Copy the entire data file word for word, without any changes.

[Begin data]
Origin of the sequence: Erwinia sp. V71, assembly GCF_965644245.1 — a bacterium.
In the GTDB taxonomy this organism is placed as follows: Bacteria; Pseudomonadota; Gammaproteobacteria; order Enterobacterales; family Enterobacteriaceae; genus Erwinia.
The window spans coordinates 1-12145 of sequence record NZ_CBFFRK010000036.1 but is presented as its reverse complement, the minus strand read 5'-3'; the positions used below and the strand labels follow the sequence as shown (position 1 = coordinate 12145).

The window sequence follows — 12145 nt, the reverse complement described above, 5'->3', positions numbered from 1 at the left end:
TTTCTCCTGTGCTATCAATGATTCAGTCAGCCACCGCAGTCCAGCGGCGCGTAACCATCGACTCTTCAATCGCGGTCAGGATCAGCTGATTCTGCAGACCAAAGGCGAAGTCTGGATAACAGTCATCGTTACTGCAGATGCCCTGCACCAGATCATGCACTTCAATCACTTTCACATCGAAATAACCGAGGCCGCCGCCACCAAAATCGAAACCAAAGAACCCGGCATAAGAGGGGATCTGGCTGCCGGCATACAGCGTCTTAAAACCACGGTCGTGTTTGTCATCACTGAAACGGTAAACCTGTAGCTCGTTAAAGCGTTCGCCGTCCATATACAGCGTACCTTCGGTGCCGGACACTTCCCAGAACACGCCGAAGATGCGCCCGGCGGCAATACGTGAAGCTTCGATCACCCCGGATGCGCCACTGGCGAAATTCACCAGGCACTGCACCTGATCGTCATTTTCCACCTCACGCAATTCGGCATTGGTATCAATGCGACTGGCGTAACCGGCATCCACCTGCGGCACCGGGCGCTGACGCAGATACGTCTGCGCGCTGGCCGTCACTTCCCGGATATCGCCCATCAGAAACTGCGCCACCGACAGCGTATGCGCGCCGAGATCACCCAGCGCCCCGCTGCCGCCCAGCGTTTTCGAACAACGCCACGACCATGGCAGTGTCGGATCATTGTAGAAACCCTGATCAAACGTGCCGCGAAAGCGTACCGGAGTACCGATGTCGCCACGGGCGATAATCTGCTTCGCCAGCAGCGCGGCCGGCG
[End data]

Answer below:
Origin of the sequence: Erwinia sp. V71, assembly GCF_965644245.1 — a bacterium.
In the GTDB taxonomy this organism is placed as follows: Bacteria; Pseudomonadota; Gammaproteobacteria; order Enterobacterales; family Enterobacteriaceae; genus Erwinia.
The window spans coordinates 1-12145 of sequence record NZ_CBFFRK010000036.1 but is presented as its reverse complement, the minus strand read 5'-3'; the positions used below and the strand labels follow the sequence as shown (position 1 = coordinate 12145).

The window sequence follows — 12145 nt, the reverse complement described above, 5'->3', positions numbered from 1 at the left end:
TTTCTCCTGTGCTATCAATGATTCAGTCAGCCACCGCAGTCCAGCGGCGCGTAACCATCGACTCTTCAATCGCGGTCAGGATCAGCTGATTCTGCAGACCAAAGGCGAAGTCTGGATAACAGTCATCGTTACTGCAGATGCCCTGCACCAGATCATGCACTTCAATCACTTTCACATCGAAATAACCGAGGCCGCCGCCACCAAAATCGAAACCAAAGAACCCGGCATAAGAGGGGATCTGGCTGCCGGCATACAGCGTCTTAAAACCACGGTCGTGTTTGTCATCACTGAAACGGTAAACCTGTAGCTCGTTAAAGCGTTCGCCGTCCATATACAGCGTACCTTCGGTGCCGGACACTTCCCAGAACACGCCGAAGATGCGCCCGGCGGCAATACGTGAAGCTTCGATCACCCCGGATGCGCCACTGGCGAAATTCACCAGGCACTGCACCTGATCGTCATTTTCCACCTCACGCAATTCGGCATTGGTATCAATGCGACTGGCGTAACCGGCATCCACCTGCGGCACCGGGCGCTGACGCAGATACGTCTGCGCGCTGGCCGTCACTTCCCGGATATCGCCCATCAGAAACTGCGCCACCGACAGCGTATGCGCGCCGAGATCACCCAGCGCCCCGCTGCCGCCCAGCGTTTTCGAACAACGCCACGACCATGGCAGTGTCGGATCATTGTAGAAACCCTGATCAAACGTGCCGCGAAAGCGTACCGGAGTACCGATGTCGCCACGGGCGATAATCTGCTTCGCCAGCAGCGCGGCCGGCG